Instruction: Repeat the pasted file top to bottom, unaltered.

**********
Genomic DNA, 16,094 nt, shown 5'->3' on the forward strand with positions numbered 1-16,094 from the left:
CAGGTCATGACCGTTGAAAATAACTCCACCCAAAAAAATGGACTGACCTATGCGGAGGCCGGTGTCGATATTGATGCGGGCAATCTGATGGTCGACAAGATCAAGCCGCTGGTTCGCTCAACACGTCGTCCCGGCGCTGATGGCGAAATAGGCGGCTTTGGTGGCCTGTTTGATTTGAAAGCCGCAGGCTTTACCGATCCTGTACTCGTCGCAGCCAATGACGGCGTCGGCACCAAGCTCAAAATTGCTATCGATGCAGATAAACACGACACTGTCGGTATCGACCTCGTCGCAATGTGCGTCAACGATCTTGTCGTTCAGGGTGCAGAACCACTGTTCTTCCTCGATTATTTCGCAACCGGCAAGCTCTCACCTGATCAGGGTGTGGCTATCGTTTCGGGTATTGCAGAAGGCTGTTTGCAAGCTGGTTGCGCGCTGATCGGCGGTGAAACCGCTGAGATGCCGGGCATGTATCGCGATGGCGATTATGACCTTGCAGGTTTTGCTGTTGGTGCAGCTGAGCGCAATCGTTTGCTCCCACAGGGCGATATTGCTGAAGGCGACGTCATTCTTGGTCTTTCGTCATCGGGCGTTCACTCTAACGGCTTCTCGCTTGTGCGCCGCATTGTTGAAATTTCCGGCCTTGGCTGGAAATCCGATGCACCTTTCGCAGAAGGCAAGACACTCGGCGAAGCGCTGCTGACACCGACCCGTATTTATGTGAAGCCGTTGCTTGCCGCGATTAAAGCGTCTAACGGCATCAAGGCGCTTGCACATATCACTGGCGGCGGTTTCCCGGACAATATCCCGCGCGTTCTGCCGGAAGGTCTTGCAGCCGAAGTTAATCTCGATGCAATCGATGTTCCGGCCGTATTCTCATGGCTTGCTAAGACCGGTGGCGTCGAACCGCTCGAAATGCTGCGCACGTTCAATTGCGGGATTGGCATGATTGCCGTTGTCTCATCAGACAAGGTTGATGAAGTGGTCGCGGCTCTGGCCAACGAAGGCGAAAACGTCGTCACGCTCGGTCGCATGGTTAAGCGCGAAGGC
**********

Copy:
Genomic DNA, 16,094 nt, shown 5'->3' on the forward strand with positions numbered 1-16,094 from the left:
CAGGTCATGACCGTTGAAAATAACTCCACCCAAAAAAATGGACTGACCTATGCGGAGGCCGGTGTCGATATTGATGCGGGCAATCTGATGGTCGACAAGATCAAGCCGCTGGTTCGCTCAACACGTCGTCCCGGCGCTGATGGCGAAATAGGCGGCTTTGGTGGCCTGTTTGATTTGAAAGCCGCAGGCTTTACCGATCCTGTACTCGTCGCAGCCAATGACGGCGTCGGCACCAAGCTCAAAATTGCTATCGATGCAGATAAACACGACACTGTCGGTATCGACCTCGTCGCAATGTGCGTCAACGATCTTGTCGTTCAGGGTGCAGAACCACTGTTCTTCCTCGATTATTTCGCAACCGGCAAGCTCTCACCTGATCAGGGTGTGGCTATCGTTTCGGGTATTGCAGAAGGCTGTTTGCAAGCTGGTTGCGCGCTGATCGGCGGTGAAACCGCTGAGATGCCGGGCATGTATCGCGATGGCGATTATGACCTTGCAGGTTTTGCTGTTGGTGCAGCTGAGCGCAATCGTTTGCTCCCACAGGGCGATATTGCTGAAGGCGACGTCATTCTTGGTCTTTCGTCATCGGGCGTTCACTCTAACGGCTTCTCGCTTGTGCGCCGCATTGTTGAAATTTCCGGCCTTGGCTGGAAATCCGATGCACCTTTCGCAGAAGGCAAGACACTCGGCGAAGCGCTGCTGACACCGACCCGTATTTATGTGAAGCCGTTGCTTGCCGCGATTAAAGCGTCTAACGGCATCAAGGCGCTTGCACATATCACTGGCGGCGGTTTCCCGGACAATATCCCGCGCGTTCTGCCGGAAGGTCTTGCAGCCGAAGTTAATCTCGATGCAATCGATGTTCCGGCCGTATTCTCATGGCTTGCTAAGACCGGTGGCGTCGAACCGCTCGAAATGCTGCGCACGTTCAATTGCGGGATTGGCATGATTGCCGTTGTCTCATCAGACAAGGTTGATGAAGTGGTCGCGGCTCTGGCCAACGAAGGCGAAAACGTCGTCACGCTCGGTCGCATGGTTAAGCGCGAAGGC